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Angels place Albert Pujols on 10-day disabled list with knee inflammation

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Just one day after tying Ken Griffey, Jr. on the all-time home run list, Angels designated hitter Albert Pujols has landed on the 10-day disabled list with inflammation in his left knee. It’s not clear exactly when the injury developed or how long Pujols will be sidelined, though it seems likely that he’ll rejoin the team soon after the All-Star break next week.

The 38-year-old hitter hasn’t paid a visit to the disabled list since 2013. He’s currently batting at a clip of .251/.291/.432 with 16 home runs and a .723 OPS through his first 268 plate appearances. As the Angels are currently slated to face the Dodgers during their last pre- All-Star Break series, they’ll be able to spare their DH for a few days while they keep an eye on his condition.

In corresponding moves, the team optioned outfielder Michael Hermosillo to Triple-A Salt Lake and recalled fellow outfielder Jabari Blash and first baseman Jose Fernandez. While Blash didn’t make much of his major league call-up earlier this season, his Triple-A numbers are impressive: a .327/.438/.755 batting line, 23 home runs, and a 1.193 OPS in 249 PA. Fernandez, likewise, left behind a .333 average and 11 homers in Salt Lake, and will try to replicate those numbers as he plays backup to Jefry Marte at first base.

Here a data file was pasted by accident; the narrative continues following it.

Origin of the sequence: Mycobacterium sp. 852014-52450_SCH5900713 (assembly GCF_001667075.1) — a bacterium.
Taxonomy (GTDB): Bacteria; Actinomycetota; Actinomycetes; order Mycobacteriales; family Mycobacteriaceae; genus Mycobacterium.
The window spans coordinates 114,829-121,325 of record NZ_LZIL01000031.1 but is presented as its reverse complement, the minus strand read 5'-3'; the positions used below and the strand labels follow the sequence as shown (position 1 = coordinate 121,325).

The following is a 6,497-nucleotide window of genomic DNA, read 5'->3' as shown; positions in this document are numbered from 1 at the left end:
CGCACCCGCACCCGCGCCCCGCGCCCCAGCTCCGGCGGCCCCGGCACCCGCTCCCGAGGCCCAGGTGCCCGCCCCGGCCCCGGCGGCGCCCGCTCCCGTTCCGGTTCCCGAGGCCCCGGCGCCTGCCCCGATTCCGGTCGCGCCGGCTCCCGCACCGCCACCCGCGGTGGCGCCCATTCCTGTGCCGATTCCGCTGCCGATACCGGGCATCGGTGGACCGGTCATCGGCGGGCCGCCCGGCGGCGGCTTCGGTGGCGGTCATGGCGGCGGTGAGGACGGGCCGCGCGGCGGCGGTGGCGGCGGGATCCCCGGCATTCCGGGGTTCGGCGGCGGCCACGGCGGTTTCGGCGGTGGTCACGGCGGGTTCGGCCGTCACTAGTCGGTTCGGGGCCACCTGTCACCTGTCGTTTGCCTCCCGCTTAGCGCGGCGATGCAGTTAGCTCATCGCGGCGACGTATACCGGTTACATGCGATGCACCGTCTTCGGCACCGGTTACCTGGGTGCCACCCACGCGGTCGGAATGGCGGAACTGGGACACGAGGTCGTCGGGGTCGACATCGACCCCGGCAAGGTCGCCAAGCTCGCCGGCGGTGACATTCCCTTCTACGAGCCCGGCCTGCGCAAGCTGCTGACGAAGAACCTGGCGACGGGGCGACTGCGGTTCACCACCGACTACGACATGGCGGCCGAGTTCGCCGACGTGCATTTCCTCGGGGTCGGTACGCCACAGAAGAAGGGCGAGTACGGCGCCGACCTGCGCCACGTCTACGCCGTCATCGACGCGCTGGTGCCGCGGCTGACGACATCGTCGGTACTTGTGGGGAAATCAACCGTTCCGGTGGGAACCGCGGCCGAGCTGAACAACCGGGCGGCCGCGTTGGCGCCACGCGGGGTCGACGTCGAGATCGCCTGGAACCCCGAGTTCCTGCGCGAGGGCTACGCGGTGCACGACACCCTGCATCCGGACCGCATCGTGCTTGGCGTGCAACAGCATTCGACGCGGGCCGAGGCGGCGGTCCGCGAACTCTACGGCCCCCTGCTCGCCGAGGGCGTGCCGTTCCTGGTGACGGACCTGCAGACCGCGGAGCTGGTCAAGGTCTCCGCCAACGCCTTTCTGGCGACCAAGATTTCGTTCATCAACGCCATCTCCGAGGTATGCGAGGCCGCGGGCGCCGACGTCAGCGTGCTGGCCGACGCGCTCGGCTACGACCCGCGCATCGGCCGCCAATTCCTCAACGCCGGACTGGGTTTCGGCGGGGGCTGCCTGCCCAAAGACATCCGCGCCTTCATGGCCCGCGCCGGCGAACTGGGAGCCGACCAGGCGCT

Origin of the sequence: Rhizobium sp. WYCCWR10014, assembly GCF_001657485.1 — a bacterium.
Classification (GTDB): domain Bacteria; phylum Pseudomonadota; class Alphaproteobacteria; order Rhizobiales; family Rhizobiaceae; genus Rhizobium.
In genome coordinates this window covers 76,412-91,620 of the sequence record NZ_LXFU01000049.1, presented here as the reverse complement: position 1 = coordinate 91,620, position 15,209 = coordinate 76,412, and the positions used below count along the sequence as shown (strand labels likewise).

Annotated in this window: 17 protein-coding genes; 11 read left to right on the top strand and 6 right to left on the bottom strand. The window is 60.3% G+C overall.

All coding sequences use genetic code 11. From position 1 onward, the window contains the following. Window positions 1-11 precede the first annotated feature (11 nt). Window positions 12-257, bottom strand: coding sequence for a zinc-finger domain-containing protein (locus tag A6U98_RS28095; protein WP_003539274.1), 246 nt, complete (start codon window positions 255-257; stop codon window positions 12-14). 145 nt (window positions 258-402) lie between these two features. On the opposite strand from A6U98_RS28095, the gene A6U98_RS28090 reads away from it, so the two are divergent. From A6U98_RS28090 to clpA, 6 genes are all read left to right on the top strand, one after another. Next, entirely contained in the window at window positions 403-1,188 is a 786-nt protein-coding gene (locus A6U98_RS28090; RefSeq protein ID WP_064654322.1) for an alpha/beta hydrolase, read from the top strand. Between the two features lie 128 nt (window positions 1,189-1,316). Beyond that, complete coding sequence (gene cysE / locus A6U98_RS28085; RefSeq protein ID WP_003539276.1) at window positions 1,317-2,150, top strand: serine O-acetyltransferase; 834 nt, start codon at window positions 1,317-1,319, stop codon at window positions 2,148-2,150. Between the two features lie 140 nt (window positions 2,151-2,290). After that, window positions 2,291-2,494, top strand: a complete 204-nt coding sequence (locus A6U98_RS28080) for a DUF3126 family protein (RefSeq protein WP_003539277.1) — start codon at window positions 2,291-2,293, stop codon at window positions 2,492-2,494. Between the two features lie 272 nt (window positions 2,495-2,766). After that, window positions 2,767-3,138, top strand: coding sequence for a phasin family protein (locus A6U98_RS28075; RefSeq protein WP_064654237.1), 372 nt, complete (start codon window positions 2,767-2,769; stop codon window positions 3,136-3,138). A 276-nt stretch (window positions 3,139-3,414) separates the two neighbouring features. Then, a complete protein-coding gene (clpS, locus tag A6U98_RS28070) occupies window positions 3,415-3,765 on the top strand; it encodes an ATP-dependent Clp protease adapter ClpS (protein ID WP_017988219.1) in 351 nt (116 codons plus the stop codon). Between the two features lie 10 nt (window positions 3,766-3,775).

Nationals’ Strasburg ejected for arguing from the stands

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NEW YORK — A pitcher getting ejected for arguing balls and strikes – on his day off? And, from the stands?

Nationals star Stephen Strasburg earned one of baseball’s most unique ejections – probably ever – in the third inning of Washington’s game against the New York Mets on Thursday.

Strasburg was sitting in Section 121 at Citi Field in this socially distant season because he’s scheduled to start Friday against Baltimore Orioles. He was apparently unhappy with the strike zone of plate umpire Carlos Torres after Austin Voth‘s 2-2 pitch to Pete Alonso on the outside corner was ruled a ball.

Moments later, Torres ejected last year’s World Series MVP, though it took a few seconds to realize who had been tossed.

Someone was heard yelling: “You’re (expletive) brutal” shortly before television cameras captured Strasburg doffing his cap as he walked up the staircase on his way out of the park.

“Sorry, folks – sorry, FCC,” Mets broadcaster Gary Cohen said on SNY.

The usually stoic Strasburg appeared to be grinning underneath his blue mask as he made his exit.